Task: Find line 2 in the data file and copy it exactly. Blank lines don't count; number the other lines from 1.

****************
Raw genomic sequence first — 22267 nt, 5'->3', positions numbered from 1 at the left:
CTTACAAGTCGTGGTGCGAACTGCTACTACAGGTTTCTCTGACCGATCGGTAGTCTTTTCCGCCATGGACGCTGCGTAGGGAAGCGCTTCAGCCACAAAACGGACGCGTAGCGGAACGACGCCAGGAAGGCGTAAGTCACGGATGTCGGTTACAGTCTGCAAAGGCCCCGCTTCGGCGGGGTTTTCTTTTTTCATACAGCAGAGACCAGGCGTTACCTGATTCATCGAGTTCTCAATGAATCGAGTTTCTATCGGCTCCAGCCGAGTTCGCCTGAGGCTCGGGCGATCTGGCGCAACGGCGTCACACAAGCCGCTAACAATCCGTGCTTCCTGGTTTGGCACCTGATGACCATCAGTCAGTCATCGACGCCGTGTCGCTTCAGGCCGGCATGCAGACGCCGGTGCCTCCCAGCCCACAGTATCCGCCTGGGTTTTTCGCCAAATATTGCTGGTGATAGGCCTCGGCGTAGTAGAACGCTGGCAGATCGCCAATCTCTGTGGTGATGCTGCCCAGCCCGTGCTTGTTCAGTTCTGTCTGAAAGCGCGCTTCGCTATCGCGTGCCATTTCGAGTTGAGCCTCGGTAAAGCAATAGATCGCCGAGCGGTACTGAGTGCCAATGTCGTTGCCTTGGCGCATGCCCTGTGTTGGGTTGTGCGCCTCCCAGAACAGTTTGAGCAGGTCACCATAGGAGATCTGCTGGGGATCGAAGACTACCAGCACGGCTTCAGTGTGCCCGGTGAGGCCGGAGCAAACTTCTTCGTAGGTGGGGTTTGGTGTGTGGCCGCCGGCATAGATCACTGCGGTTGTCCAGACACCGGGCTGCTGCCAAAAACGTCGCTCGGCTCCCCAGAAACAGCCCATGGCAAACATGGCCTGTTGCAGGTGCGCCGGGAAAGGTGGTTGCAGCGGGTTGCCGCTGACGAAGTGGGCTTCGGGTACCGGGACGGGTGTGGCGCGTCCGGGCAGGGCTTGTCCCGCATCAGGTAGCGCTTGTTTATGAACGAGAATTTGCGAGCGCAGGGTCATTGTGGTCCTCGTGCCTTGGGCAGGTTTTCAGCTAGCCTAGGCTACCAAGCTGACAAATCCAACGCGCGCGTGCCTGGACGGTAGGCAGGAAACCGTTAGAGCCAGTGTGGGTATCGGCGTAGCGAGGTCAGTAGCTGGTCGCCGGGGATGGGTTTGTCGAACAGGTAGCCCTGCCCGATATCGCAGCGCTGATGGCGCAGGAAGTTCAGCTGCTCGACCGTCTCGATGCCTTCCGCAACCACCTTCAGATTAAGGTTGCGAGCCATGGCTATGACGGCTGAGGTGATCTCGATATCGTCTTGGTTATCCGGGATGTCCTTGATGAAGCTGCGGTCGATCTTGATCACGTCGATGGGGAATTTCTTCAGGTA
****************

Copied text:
CTTACAAGTCGTGGTGCGAACTGCTACTACAGGTTTCTCTGACCGATCGGTAGTCTTTTCCGCCATGGACGCTGCGTAGGGAAGCGCTTCAGCCACAAAACGGACGCGTAGCGGAACGACGCCAGGAAGGCGTAAGTCACGGATGTCGGTTACAGTCTGCAAAGGCCCCGCTTCGGCGGGGTTTTCTTTTTTCATACAGCAGAGACCAGGCGTTACCTGATTCATCGAGTTCTCAATGAATCGAGTTTCTATCGGCTCCAGCCGAGTTCGCCTGAGGCTCGGGCGATCTGGCGCAACGGCGTCACACAAGCCGCTAACAATCCGTGCTTCCTGGTTTGGCACCTGATGACCATCAGTCAGTCATCGACGCCGTGTCGCTTCAGGCCGGCATGCAGACGCCGGTGCCTCCCAGCCCACAGTATCCGCCTGGGTTTTTCGCCAAATATTGCTGGTGATAGGCCTCGGCGTAGTAGAACGCTGGCAGATCGCCAATCTCTGTGGTGATGCTGCCCAGCCCGTGCTTGTTCAGTTCTGTCTGAAAGCGCGCTTCGCTATCGCGTGCCATTTCGAGTTGAGCCTCGGTAAAGCAATAGATCGCCGAGCGGTACTGAGTGCCAATGTCGTTGCCTTGGCGCATGCCCTGTGTTGGGTTGTGCGCCTCCCAGAACAGTTTGAGCAGGTCACCATAGGAGATCTGCTGGGGATCGAAGACTACCAGCACGGCTTCAGTGTGCCCGGTGAGGCCGGAGCAAACTTCTTCGTAGGTGGGGTTTGGTGTGTGGCCGCCGGCATAGATCACTGCGGTTGTCCAGACACCGGGCTGCTGCCAAAAACGTCGCTCGGCTCCCCAGAAACAGCCCATGGCAAACATGGCCTGTTGCAGGTGCGCCGGGAAAGGTGGTTGCAGCGGGTTGCCGCTGACGAAGTGGGCTTCGGGTACCGGGACGGGTGTGGCGCGTCCGGGCAGGGCTTGTCCCGCATCAGGTAGCGCTTGTTTATGAACGAGAATTTGCGAGCGCAGGGTCATTGTGGTCCTCGTGCCTTGGGCAGGTTTTCAGCTAGCCTAGGCTACCAAGCTGACAAATCCAACGCGCGCGTGCCTGGACGGTAGGCAGGAAACCGTTAGAGCCAGTGTGGGTATCGGCGTAGCGAGGTCAGTAGCTGGTCGCCGGGGATGGGTTTGTCGAACAGGTAGCCCTGCCCGATATCGCAGCGCTGATGGCGCAGGAAGTTCAGCTGCTCGACCGTCTCGATGCCTTCCGCAACCACCTTCAGATTAAGGTTGCGAGCCATGGCTATGACGGCTGAGGTGATCTCGATATCGTCTTGGTTATCCGGGATGTCCTTGATGAAGCTGCGGTCGATCTTGATCACGTCGATGGGGAATTTCTTCAGGTA